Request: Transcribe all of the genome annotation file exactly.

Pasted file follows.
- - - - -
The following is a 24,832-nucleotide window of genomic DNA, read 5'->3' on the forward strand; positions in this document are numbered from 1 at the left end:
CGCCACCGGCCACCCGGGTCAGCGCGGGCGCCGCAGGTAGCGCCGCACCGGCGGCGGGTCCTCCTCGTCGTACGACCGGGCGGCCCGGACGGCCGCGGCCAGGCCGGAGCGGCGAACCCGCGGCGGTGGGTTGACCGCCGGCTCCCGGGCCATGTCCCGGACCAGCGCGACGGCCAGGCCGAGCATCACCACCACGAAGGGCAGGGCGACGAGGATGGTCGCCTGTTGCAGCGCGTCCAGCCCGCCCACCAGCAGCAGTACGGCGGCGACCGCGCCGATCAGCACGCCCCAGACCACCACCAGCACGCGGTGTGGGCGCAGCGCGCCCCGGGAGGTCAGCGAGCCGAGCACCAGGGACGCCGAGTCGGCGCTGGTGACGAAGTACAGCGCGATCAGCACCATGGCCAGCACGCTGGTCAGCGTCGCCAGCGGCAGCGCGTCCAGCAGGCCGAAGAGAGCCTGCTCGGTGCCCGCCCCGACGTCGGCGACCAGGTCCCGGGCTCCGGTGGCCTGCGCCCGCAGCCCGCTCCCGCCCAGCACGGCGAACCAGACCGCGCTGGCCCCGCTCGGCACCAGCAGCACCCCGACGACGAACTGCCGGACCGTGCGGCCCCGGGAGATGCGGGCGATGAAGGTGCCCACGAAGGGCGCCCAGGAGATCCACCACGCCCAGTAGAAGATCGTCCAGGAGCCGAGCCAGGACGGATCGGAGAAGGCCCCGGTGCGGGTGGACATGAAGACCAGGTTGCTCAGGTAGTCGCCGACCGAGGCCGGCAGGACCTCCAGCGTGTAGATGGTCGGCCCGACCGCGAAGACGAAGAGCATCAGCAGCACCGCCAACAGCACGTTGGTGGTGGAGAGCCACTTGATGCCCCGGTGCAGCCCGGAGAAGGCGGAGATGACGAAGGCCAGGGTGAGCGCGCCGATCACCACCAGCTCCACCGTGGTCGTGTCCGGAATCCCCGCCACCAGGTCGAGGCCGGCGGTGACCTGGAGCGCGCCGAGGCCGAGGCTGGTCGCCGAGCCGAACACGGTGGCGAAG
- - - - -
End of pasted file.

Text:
The following is a 24,832-nucleotide window of genomic DNA, read 5'->3' on the forward strand; positions in this document are numbered from 1 at the left end:
CGCCACCGGCCACCCGGGTCAGCGCGGGCGCCGCAGGTAGCGCCGCACCGGCGGCGGGTCCTCCTCGTCGTACGACCGGGCGGCCCGGACGGCCGCGGCCAGGCCGGAGCGGCGAACCCGCGGCGGTGGGTTGACCGCCGGCTCCCGGGCCATGTCCCGGACCAGCGCGACGGCCAGGCCGAGCATCACCACCACGAAGGGCAGGGCGACGAGGATGGTCGCCTGTTGCAGCGCGTCCAGCCCGCCCACCAGCAGCAGTACGGCGGCGACCGCGCCGATCAGCACGCCCCAGACCACCACCAGCACGCGGTGTGGGCGCAGCGCGCCCCGGGAGGTCAGCGAGCCGAGCACCAGGGACGCCGAGTCGGCGCTGGTGACGAAGTACAGCGCGATCAGCACCATGGCCAGCACGCTGGTCAGCGTCGCCAGCGGCAGCGCGTCCAGCAGGCCGAAGAGAGCCTGCTCGGTGCCCGCCCCGACGTCGGCGACCAGGTCCCGGGCTCCGGTGGCCTGCGCCCGCAGCCCGCTCCCGCCCAGCACGGCGAACCAGACCGCGCTGGCCCCGCTCGGCACCAGCAGCACCCCGACGACGAACTGCCGGACCGTGCGGCCCCGGGAGATGCGGGCGATGAAGGTGCCCACGAAGGGCGCCCAGGAGATCCACCACGCCCAGTAGAAGATCGTCCAGGAGCCGAGCCAGGACGGATCGGAGAAGGCCCCGGTGCGGGTGGACATGAAGACCAGGTTGCTCAGGTAGTCGCCGACCGAGGCCGGCAGGACCTCCAGCGTGTAGATGGTCGGCCCGACCGCGAAGACGAAGAGCATCAGCAGCACCGCCAACAGCACGTTGGTGGTGGAGAGCCACTTGATGCCCCGGTGCAGCCCGGAGAAGGCGGAGATGACGAAGGCCAGGGTGAGCGCGCCGATCACCACCAGCTCCACCGTGGTCGTGTCCGGAATCCCCGCCACCAGGTCGAGGCCGGCGGTGACCTGGAGCGCGCCGAGGCCGAGGCTGGTCGCCGAGCCGAACACGGTGGCGAAG